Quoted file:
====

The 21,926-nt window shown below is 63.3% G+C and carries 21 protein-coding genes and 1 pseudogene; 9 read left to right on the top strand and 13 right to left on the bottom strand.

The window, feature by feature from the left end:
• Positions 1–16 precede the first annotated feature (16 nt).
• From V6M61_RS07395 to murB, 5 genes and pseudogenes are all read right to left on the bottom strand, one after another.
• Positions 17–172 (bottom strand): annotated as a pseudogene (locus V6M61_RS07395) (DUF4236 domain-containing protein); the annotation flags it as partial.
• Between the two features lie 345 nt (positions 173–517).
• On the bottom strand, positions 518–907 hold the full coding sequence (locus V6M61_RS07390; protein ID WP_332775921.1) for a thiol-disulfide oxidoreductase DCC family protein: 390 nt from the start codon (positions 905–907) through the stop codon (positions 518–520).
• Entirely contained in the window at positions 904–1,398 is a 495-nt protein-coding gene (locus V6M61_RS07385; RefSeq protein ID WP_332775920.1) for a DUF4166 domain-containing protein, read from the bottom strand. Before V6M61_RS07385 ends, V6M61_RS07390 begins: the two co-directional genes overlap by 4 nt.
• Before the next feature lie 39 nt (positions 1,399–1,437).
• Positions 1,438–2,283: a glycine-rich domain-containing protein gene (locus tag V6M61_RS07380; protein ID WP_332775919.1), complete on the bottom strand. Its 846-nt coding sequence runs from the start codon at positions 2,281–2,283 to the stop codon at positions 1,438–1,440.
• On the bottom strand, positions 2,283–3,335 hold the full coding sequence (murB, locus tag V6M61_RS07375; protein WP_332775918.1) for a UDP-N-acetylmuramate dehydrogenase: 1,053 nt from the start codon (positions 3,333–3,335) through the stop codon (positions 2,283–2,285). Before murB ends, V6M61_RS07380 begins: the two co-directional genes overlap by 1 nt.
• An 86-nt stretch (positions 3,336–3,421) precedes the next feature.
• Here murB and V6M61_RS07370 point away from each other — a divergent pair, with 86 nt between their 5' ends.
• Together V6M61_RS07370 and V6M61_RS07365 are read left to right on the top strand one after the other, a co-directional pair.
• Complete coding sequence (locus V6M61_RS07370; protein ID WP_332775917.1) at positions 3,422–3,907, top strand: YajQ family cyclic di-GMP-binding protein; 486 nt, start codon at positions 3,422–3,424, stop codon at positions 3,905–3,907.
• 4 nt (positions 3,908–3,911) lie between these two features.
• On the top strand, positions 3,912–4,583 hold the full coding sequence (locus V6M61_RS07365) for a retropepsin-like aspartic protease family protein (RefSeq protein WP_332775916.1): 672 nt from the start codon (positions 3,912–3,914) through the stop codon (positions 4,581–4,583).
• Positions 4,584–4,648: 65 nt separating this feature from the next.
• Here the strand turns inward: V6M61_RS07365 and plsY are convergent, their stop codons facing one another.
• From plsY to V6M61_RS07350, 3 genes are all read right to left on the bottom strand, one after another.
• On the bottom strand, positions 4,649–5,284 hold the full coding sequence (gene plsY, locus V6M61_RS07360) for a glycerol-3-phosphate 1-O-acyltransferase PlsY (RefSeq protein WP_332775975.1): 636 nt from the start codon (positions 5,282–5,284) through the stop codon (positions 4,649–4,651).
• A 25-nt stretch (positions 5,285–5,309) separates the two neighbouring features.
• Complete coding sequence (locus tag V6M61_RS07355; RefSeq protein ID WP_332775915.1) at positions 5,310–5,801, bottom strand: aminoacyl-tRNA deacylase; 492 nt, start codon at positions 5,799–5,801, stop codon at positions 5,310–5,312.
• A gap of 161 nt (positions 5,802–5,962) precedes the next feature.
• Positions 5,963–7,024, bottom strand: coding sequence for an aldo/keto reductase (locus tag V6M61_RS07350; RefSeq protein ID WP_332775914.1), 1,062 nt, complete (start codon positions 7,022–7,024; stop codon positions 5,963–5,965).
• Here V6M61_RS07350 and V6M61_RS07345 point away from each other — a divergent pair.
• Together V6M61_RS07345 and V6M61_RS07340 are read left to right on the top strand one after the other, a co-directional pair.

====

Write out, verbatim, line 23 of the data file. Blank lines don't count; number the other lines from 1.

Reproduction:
• Complete coding sequence (locus tag V6M61_RS07355; RefSeq protein ID WP_332775915.1) at positions 5,310–5,801, bottom strand: aminoacyl-tRNA deacylase; 492 nt, start codon at positions 5,799–5,801, stop codon at positions 5,310–5,312.